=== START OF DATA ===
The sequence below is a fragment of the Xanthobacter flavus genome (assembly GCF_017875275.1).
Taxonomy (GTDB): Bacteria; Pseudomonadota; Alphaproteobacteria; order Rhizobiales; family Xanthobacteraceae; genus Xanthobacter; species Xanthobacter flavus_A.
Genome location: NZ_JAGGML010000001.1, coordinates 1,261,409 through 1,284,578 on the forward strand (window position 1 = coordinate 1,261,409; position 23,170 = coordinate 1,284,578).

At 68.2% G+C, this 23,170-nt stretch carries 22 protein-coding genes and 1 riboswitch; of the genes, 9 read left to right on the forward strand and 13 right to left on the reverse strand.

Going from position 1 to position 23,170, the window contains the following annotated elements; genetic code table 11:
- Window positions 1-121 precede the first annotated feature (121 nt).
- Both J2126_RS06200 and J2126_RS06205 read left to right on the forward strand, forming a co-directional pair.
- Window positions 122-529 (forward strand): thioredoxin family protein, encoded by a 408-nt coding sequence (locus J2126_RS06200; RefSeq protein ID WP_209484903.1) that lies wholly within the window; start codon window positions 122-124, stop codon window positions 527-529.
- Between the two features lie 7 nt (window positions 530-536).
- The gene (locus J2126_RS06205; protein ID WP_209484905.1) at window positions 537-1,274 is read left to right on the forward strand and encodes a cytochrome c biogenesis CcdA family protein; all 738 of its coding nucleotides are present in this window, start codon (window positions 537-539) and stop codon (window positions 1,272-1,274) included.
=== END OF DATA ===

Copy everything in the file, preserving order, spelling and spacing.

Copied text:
The sequence below is a fragment of the Xanthobacter flavus genome (assembly GCF_017875275.1).
Taxonomy (GTDB): Bacteria; Pseudomonadota; Alphaproteobacteria; order Rhizobiales; family Xanthobacteraceae; genus Xanthobacter; species Xanthobacter flavus_A.
Genome location: NZ_JAGGML010000001.1, coordinates 1,261,409 through 1,284,578 on the forward strand (window position 1 = coordinate 1,261,409; position 23,170 = coordinate 1,284,578).

At 68.2% G+C, this 23,170-nt stretch carries 22 protein-coding genes and 1 riboswitch; of the genes, 9 read left to right on the forward strand and 13 right to left on the reverse strand.

Going from position 1 to position 23,170, the window contains the following annotated elements; genetic code table 11:
- Window positions 1-121 precede the first annotated feature (121 nt).
- Both J2126_RS06200 and J2126_RS06205 read left to right on the forward strand, forming a co-directional pair.
- Window positions 122-529 (forward strand): thioredoxin family protein, encoded by a 408-nt coding sequence (locus J2126_RS06200; RefSeq protein ID WP_209484903.1) that lies wholly within the window; start codon window positions 122-124, stop codon window positions 527-529.
- Between the two features lie 7 nt (window positions 530-536).
- The gene (locus J2126_RS06205; protein ID WP_209484905.1) at window positions 537-1,274 is read left to right on the forward strand and encodes a cytochrome c biogenesis CcdA family protein; all 738 of its coding nucleotides are present in this window, start codon (window positions 537-539) and stop codon (window positions 1,272-1,274) included.